If you’re looking for a rewarding job where you get to work with children, becoming a preschool teacher can be a great option. Preschool teachers use their creativity, compassion, and patience to teach young children and prepare them to succeed in elementary school. Learning about what a preschool teacher does and the advantages of this career can help you decide if it’s the right job for you.
In this article, we explain what preschool teachers are, their valuable skills, eight reasons to become one and their salary.
What is a preschool teacher?
A preschool teacher is an educator who specializes in working with children who haven’t started their grade school education yet. Many of these teachers can find roles in public, private, Montessori and faith-based schools and daycare centers. Preschool teachers typically work with children between infancy and five years of age. They help young children work toward meeting their developmental milestones while also establishing the foundation for their academics.
Preschool-aged children learn important skills related to their physical, social, emotional and academic development, which means preschool teachers have the important job of giving their students a strong academic foundation. Preschool students gain skills that help them transition successfully into elementary school.
What skills do preschool teachers need?
Here’s a list of important skills for preschool teachers to have and develop:
Preschool teachers often need patience to work well with young children. Patience involves allowing children to take the time they need to learn. For example, allowing children to try things for themselves without feeling pressured or rushed is important for helping them learn new skills and improve their self-confidence.
Additionally, having patience and empathy for children struggling to control their feelings allows teachers to guide them carefully through managing their emotions. For example, an excited child may talk excessively or have trouble sitting still. Teachers show patience while reminding their students of classroom expectations so they can calm themselves.
Good communication is an important skill for teachers to develop. Children have different communication needs than adults. They often need clear and specific instructions to follow, and because they’re still developing their ability to communicate, it’s important for teachers to role model their expectations.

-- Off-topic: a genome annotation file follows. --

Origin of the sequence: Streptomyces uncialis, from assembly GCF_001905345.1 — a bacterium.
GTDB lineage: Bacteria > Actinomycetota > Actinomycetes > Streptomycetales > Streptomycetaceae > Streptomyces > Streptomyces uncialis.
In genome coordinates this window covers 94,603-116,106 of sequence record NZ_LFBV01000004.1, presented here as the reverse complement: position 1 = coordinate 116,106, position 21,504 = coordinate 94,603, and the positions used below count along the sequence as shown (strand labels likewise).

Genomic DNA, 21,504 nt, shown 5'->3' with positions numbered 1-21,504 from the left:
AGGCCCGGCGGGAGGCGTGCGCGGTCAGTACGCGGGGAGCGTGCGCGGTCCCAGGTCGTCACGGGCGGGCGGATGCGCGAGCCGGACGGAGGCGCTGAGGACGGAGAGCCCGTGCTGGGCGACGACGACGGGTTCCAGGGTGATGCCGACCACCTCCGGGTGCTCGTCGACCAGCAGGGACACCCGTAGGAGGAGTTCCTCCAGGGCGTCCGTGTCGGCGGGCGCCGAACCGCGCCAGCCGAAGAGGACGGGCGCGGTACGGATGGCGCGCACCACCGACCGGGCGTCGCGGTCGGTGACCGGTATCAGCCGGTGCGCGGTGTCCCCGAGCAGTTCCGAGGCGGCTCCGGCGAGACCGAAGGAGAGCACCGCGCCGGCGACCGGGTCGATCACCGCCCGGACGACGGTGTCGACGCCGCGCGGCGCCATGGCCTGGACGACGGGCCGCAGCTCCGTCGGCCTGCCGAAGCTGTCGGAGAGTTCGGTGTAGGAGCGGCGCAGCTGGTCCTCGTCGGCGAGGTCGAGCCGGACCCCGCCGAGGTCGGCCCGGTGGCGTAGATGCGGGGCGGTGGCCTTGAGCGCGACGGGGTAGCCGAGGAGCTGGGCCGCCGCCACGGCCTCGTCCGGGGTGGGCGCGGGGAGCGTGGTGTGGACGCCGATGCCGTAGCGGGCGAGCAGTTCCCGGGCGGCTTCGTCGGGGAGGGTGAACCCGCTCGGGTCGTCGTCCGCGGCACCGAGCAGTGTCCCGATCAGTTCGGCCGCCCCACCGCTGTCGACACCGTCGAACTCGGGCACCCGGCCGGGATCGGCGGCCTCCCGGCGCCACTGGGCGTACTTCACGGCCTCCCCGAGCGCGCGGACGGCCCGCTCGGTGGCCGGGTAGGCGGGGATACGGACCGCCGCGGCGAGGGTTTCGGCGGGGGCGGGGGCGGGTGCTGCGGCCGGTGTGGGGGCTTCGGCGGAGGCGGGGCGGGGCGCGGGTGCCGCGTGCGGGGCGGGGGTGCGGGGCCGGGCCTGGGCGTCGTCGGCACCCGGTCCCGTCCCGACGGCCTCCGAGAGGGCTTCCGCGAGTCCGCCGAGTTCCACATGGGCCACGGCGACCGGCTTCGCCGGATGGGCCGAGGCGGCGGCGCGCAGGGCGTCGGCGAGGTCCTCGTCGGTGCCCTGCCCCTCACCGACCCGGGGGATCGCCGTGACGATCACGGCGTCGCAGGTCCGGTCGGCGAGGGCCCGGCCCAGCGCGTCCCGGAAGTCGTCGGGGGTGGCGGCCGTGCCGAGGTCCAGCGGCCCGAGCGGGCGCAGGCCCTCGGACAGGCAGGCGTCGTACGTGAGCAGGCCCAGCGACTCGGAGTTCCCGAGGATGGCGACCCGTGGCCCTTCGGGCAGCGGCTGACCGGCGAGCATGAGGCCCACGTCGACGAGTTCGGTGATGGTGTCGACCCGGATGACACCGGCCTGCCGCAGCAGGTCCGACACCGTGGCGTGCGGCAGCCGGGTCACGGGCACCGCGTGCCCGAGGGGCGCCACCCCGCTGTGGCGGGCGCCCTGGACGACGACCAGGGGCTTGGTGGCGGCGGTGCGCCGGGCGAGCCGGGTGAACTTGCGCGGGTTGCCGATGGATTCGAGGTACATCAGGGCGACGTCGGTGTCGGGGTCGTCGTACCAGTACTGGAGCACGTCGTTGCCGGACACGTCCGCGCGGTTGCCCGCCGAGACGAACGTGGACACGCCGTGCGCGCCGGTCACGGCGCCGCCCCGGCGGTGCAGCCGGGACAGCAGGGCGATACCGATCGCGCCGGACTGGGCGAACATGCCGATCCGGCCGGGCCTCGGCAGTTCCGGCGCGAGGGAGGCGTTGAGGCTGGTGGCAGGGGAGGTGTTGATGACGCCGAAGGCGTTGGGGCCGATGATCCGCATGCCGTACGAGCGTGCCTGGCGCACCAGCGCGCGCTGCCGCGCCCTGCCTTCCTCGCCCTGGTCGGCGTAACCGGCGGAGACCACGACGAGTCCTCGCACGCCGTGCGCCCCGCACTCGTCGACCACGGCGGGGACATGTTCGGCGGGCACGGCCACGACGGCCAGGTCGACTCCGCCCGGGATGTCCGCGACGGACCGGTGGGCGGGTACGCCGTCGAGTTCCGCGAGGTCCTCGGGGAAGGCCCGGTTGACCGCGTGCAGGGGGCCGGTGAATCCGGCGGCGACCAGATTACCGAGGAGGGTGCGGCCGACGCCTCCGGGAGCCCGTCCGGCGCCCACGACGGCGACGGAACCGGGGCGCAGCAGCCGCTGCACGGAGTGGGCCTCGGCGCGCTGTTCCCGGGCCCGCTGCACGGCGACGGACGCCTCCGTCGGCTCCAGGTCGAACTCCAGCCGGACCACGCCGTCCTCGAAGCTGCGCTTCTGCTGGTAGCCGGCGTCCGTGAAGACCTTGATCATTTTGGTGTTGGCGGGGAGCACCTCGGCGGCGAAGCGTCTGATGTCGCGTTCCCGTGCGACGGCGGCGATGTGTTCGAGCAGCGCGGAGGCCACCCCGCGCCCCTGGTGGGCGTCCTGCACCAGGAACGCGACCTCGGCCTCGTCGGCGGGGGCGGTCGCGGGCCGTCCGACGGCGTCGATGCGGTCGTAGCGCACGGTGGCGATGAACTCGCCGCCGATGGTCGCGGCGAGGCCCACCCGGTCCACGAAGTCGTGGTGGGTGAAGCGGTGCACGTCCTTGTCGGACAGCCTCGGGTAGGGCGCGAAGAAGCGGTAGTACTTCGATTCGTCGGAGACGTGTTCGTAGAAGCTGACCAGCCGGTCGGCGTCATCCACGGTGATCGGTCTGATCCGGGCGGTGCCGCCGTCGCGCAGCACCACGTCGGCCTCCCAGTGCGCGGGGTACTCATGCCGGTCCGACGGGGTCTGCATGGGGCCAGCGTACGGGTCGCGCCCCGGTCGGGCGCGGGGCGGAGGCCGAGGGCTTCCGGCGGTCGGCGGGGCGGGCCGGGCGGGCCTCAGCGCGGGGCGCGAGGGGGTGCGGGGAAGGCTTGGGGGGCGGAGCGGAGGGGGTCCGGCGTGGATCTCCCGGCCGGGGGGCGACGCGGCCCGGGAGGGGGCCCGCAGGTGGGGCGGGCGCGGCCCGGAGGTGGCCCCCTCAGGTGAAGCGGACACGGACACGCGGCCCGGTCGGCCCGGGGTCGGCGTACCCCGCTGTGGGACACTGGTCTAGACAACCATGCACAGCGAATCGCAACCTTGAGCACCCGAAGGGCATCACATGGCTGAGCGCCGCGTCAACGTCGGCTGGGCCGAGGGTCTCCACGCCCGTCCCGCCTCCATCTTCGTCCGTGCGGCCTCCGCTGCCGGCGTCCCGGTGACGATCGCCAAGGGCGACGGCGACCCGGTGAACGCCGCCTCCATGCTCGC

In addition to communicating effectively with students, preschool teachers also communicate with the family members of their students. They update students’ family members about their progress and classroom behavior and work with them to help students meet their goals.
Teachers plan lessons and schedule their workdays to help students meet their academic and developmental objectives. Good planning allows teachers to create lessons that keep students engaged while helping them learn key concepts. When planning lessons, teachers determine what concepts students will learn, skills they’ll practice and materials they’ll need. Preparing and organizing lessons makes them easier to deliver while helping teachers monitor student progress toward the educational objectives.
8 reasons to be a preschool teacher
Being an early childhood educator can be a great job for those who love working with young children. If you’re considering a career in this profession, here are some reasons to become a preschool teacher:
1. Active and hands-on career
Being a preschool teacher can be a great option if you prefer a job where you’re active and on your feet for most of the workday. Teachers spend time playing with preschool children, escorting them between activities, cleaning up with them and standing while delivering lessons. Since many preschools emphasize learning through play, teachers get to be hands-on while enjoying time with their students. They may make art with students, build with blocks, perform simple science experiments, play on the playground and facilitate classroom games that keep kids engaged while teaching life skills and academic lessons.
2. Allows creative expression
For those who enjoy being creative in the workplace, being a preschool teacher allows many opportunities for creative expression. Doing art projects and crafts with students is a great way to encourage their creativity, help them develop fine motor skills, learn about sharing materials and improve their problem-solving skills. Crafts help students learn to follow directions by having them complete the project step-by-step.